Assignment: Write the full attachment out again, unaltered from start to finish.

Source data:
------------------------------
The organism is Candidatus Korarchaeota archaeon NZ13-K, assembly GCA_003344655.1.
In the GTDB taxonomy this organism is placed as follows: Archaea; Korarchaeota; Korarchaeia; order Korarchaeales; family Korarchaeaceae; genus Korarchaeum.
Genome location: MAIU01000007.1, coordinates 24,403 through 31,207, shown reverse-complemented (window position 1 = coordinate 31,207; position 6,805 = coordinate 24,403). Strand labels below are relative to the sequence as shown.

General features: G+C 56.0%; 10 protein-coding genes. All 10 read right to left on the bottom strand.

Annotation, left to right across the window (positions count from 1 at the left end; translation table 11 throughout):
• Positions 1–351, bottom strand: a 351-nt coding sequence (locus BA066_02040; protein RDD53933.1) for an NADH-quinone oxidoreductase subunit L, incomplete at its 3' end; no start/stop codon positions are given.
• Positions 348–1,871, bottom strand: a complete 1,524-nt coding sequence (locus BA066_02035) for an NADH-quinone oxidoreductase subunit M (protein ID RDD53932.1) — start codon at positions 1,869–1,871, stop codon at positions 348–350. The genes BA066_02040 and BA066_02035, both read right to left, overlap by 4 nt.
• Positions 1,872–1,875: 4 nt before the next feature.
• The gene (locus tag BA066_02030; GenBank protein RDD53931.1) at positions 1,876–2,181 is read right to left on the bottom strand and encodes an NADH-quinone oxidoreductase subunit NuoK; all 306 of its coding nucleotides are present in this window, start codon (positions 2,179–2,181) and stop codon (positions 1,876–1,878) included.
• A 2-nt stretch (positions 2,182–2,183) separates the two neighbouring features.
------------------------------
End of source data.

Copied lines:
The organism is Candidatus Korarchaeota archaeon NZ13-K, assembly GCA_003344655.1.
In the GTDB taxonomy this organism is placed as follows: Archaea; Korarchaeota; Korarchaeia; order Korarchaeales; family Korarchaeaceae; genus Korarchaeum.
Genome location: MAIU01000007.1, coordinates 24,403 through 31,207, shown reverse-complemented (window position 1 = coordinate 31,207; position 6,805 = coordinate 24,403). Strand labels below are relative to the sequence as shown.

General features: G+C 56.0%; 10 protein-coding genes. All 10 read right to left on the bottom strand.

Annotation, left to right across the window (positions count from 1 at the left end; translation table 11 throughout):
• Positions 1–351, bottom strand: a 351-nt coding sequence (locus BA066_02040; protein RDD53933.1) for an NADH-quinone oxidoreductase subunit L, incomplete at its 3' end; no start/stop codon positions are given.
• Positions 348–1,871, bottom strand: a complete 1,524-nt coding sequence (locus BA066_02035) for an NADH-quinone oxidoreductase subunit M (protein ID RDD53932.1) — start codon at positions 1,869–1,871, stop codon at positions 348–350. The genes BA066_02040 and BA066_02035, both read right to left, overlap by 4 nt.
• Positions 1,872–1,875: 4 nt before the next feature.
• The gene (locus tag BA066_02030; GenBank protein RDD53931.1) at positions 1,876–2,181 is read right to left on the bottom strand and encodes an NADH-quinone oxidoreductase subunit NuoK; all 306 of its coding nucleotides are present in this window, start codon (positions 2,179–2,181) and stop codon (positions 1,876–1,878) included.
• A 2-nt stretch (positions 2,182–2,183) separates the two neighbouring features.